Kindness leads to repentance (Romans 2:4). Conviction and subsequent turning back to what’s right comes from an encounter with love, not condemnation.

You may not feel worthy to own the title, but you are an influencer in your own right.  We all have a voice to speak up and share the goodness of God to those who follow us – that they may one day follow Jesus.

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My ideal picture of life

by | 21 September 2017, 3:51 PM

I’m a dreamer.

I have an idealistic version of every possible situation in life. I take joy in imagining the best case scenarios and its fruition.

Some ideals are universal: We all want loving and conflict-free relationships, jobs we never dread going to, a happy family, a decent education. At the end of the day, we all want lives filled with joy and fulfilment.

The problem is: Whose joy? Whose fulfilment? Whose ideal life are we living: Ours or God’s?

For example, instead of finding joy in our work, what if this joy could be found in seeing God working through our work? Instead of seeking happiness in what a partner can offer us, how about finding it by looking at how God has been moulding us as a couple?

I’ve had to put some of my dreams to death. My human response was to be frustrated with God — I felt like I had to make a huge sacrifice in giving up the things that I thought would have brought me much joy.

In my finite mind, forsaking my dreams came at a huge cost. These were dreams I’d spent most of my life chasing and yearning after. My picture of an ideal husband. My idea of a dream job.

Without Him, we can never have true, pure and unbridled joy. Everything else is a discounted version of it.

But I’m reminded that the trade-up is infinitely, always in my favour when I choose His will over my own. God is the giver of my purpose and joy. He’s the one who crafts the things that I derive joy from and puts this same desire into my DNA. I believe that God knows me, and would never hold anything good from me if I walk with Him (Psalm 84:11).

I still struggle with feelings of regret whenever I think about the dreams that I’ve had to lay down. But I’ve learnt that instead of shaking my fists at God, I should go to Him with my requests and doubts, knowing that He will give me a peace that surpasses all understanding (Philippians 4:6-7).

I’ve learnt that while I shouldn’t always pursue the things that I want, I can always pursue joy in Him. He honours those who honour him (1 Samuel 2:30). When I seek God in all I do, I will ultimately find the joy that I’ve been looking for.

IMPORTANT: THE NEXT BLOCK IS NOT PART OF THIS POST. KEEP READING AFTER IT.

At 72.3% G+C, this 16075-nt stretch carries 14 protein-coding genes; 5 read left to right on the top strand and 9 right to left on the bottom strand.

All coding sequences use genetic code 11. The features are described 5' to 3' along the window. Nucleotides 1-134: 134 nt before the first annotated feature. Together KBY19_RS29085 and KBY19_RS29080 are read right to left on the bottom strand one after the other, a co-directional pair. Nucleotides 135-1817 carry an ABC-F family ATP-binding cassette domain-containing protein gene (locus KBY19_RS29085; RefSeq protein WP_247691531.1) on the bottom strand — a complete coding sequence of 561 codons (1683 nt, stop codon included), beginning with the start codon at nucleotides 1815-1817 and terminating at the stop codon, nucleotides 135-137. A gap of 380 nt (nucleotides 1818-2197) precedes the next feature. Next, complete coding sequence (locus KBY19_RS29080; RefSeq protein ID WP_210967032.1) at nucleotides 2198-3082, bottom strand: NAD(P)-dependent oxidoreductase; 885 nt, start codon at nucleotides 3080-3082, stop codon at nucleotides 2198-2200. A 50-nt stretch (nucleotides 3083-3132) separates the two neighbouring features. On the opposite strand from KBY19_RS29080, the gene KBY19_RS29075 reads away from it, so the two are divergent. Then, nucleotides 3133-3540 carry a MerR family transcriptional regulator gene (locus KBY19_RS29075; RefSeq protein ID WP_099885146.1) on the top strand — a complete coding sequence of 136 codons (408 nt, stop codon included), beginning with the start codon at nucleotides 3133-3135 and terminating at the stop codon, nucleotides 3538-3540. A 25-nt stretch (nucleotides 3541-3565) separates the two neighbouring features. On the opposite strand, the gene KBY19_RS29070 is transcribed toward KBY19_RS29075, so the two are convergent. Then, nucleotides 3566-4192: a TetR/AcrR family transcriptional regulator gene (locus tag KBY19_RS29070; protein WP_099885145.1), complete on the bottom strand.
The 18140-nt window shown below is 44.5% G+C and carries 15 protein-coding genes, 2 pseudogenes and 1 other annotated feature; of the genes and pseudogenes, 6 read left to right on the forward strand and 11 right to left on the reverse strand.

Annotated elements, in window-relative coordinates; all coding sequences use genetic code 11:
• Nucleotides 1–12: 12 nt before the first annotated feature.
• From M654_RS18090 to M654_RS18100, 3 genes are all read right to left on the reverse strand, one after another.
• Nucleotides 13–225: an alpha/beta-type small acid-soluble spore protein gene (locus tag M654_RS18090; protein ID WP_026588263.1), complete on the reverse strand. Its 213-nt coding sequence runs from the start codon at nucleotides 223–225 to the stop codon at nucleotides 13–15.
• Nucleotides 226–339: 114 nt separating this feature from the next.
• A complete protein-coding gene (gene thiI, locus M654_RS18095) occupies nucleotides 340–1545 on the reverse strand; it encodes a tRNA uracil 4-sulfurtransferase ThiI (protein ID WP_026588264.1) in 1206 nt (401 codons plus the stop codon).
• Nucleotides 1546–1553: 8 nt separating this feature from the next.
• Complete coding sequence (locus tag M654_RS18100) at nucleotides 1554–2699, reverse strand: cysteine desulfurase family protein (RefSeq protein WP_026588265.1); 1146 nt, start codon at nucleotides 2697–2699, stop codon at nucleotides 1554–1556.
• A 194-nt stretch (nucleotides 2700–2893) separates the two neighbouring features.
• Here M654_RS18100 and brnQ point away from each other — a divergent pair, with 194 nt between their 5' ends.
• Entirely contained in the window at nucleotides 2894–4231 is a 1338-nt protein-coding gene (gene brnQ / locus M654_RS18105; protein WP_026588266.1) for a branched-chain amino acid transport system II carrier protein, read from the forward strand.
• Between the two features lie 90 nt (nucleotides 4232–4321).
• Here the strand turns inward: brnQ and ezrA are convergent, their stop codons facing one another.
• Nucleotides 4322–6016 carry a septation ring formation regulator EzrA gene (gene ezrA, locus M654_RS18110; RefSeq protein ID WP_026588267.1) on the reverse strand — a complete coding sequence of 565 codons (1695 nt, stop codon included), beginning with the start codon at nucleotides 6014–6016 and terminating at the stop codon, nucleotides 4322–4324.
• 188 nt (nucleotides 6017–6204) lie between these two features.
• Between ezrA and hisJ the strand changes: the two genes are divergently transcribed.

Ultimately, He knows what lights me up and what gives me passion and satisfaction. If I follow him all the days of my life, goodness and love will follow me (Psalm 23:6).

So instead of striving to make it on my own, blindly pursuing the fleeting joys of life, I’ve learnt to find it all with Him. Even if I’ve had to let go of my dreams, I know that He won’t let go of me (Hebrews 13:5).

Without Him, we can never have true, pure and unbridled joy. Everything else is a discounted version of it. God alone is the fullness of our joy (Psalm 16:11).

/ sarakohxx@gmail.com

Sara is inquisitive and a self-professed conversationalist. She hopes to learn something new with every interaction and also happens to enjoy writing about them.

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Why was I made a woman?

by Ashley Chan | 21 September 2017, 3:50 PM

When I was younger, the only thing I wanted was to be male.

I think this impulse began when I was about 5. I frequently cried in frustration at how differently – biased, I felt – my parents raised my brother and I.

For instance, I wasn’t allowed to play with trucks and monster cars even though I loved them, because they were boy’s toys. I wasn’t allowed to change outside the pool after swimming because it was “shameful” for girls to do so.

There were a lot of restrictions on what a girl could and couldn’t do, so I tried to be a boy. The queues were absurdly long at female toilets and I got reprimanded for using the male toilet instead. I desperately wanted to pee standing up; it just seemed like a more convenient, efficient way.

I didn’t know about gender norms then, but I certainly wasn’t a good fit as a female. I climbed trees and kept spiders as pets. I never wore a dress. Unafraid of dirt, I would jump around in muddy puddles after a storm. I kept my hair short till I was 17.

I was an anomaly – and a huge source of frustration to my parents.

But God recently revealed to me as I prayed that what I wanted wasn’t to be male.

What I desired was really what I felt were the things that came with being male: Social superiority, power, dominance, control and freedom.

Having been sexually abused in my childhood, I grew up not wanting to be passive anymore. The masculine identity seemed more empowering than the feminine one to me; I didn’t want to be the weaker sex.

My friends said I was “too sensitive” and that I should learn to “take a joke”. But these comments regularly crushed my self-esteem.

I was chiefly angry about my situation – not my identity as a woman.

But growing up was difficult. I was insulted for the masculine persona I tried to establish.